Sophie Wilkinson | Contributing Editor | Tuesday, 23 May 2017

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The Handmaid's Tale: Your Need-To-Know

The Debrief: Margaret Attwood's classic book, The Handmaid's Tale, is being transformed into a new series on Channel 4, and we have everything you need to know

The Handmaid’s Tale is a new show coming to Channel 4, starring Mad Men and Top of the Lake star Elisabeth Moss as well as Alexis Bledel (from Gilmore Girls!)  and Joseph Fiennes (from Shakespeare in Love).

The TV series is an adaptation from a best-selling feminist book, Margaret Atwood’s 1986 book of the same name, and just in case you didn’t study the text at school, college or uni, here’s everything you need to know about it.

Beware, this includes spoilers for the book!  

What’s The Handmaid’s Tale About?

The Handmaid’s Tale is told from the perspective of Offred, a young woman whose sole job it is to breed with her boss/captor, The Commander. She lives in Gilead, a totalitarian state that sits where America is. Her name is Offred because she is ‘of’ Fred - that’s the first name of her commander. Every handmaid has a commander. Lucky handmaids, eh?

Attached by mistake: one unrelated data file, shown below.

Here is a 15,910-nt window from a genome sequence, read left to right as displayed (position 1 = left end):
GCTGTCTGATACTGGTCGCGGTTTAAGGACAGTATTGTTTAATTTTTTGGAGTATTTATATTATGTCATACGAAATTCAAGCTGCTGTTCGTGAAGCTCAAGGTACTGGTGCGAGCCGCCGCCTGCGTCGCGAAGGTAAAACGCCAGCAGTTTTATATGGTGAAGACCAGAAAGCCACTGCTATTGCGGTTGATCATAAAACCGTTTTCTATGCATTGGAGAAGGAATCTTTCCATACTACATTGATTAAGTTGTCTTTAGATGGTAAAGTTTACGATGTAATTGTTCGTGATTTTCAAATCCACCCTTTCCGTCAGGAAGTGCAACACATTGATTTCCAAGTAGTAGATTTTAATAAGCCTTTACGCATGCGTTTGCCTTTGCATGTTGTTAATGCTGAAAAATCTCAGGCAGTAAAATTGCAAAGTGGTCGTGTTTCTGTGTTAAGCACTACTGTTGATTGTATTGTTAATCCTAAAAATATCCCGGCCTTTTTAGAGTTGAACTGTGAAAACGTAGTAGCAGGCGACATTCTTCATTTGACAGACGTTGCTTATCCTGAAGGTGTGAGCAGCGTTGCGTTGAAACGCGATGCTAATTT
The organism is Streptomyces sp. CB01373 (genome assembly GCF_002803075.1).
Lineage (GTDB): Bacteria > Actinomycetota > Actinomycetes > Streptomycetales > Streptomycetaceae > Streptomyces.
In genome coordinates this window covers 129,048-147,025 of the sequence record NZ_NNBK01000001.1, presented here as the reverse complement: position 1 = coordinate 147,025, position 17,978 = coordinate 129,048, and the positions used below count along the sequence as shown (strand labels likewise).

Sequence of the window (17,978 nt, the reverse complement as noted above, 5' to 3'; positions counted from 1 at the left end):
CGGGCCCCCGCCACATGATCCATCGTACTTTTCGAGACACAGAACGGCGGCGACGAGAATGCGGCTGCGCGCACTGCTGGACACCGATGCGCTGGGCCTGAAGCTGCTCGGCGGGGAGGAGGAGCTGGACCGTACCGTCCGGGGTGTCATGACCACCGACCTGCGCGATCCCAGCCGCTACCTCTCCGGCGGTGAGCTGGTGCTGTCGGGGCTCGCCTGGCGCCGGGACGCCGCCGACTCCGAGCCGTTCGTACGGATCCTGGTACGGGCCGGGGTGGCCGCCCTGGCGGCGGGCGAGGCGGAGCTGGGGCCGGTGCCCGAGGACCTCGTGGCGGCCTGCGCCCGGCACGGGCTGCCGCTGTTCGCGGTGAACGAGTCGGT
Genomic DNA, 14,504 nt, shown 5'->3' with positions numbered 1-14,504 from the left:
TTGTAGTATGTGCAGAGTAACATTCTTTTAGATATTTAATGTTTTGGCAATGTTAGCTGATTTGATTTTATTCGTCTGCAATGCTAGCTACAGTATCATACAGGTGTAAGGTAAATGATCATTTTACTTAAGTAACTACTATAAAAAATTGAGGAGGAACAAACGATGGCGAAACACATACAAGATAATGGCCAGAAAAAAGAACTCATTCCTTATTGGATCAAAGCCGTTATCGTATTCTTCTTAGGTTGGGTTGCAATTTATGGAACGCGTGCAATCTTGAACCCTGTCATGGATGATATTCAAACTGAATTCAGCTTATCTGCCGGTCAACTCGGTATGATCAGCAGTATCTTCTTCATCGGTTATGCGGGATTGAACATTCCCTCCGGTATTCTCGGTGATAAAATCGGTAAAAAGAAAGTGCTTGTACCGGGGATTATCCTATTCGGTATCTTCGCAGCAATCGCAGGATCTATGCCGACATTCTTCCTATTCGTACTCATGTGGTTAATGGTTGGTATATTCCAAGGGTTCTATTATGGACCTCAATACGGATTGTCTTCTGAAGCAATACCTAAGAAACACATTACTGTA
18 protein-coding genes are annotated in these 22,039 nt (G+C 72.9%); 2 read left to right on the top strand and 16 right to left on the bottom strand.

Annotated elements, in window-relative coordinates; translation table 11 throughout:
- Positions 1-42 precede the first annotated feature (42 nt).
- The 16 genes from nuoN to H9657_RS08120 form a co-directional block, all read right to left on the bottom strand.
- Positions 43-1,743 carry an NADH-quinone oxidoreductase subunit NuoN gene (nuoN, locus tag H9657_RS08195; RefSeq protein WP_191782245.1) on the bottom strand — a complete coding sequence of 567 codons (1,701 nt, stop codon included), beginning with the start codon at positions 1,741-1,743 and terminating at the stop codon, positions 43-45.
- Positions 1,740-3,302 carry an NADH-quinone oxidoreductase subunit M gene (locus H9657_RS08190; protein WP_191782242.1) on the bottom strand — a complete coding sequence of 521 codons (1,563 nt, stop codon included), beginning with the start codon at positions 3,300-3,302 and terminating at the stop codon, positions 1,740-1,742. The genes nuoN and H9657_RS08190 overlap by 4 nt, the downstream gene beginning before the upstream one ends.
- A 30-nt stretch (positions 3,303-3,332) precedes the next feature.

Who are the Handmaids in The Handmaid’s Tale?

Not so lucky handmaids. Because they’re the women who are able to breed and are so given to couples who are unable to breed. Every month, at the right (or wrong, if you’re the poor handmaid) point in her cycle, she must have functional sex with the commander while the commander’s wife holds her hands. Like all women in Gilead, a handmaid isn’t allowed to read or write, but, unlike other women, they are always watched by a secret police whenever they leave the house, and even when in the house, they’re not allowed to have their bedroom door shut at any time. 

Is The Handmaid’s Tale based in the past?

No. Though it all seems pretty backwards, the book was set in a near-futuristic dystopia, where the writer imagined what would happen if a religious conservative far-right rose to power and made everyone go backwards.

What’s so scary about The Handmaid’s Tale being set near to the 1990s is the idea is that all of this retrograde, gross stuff could happen in spite of people being aware of what the world was like previously - people in charge took a look at progress and decided it wasn’t for them! 

Has The Handmaid’s Tale ever come true?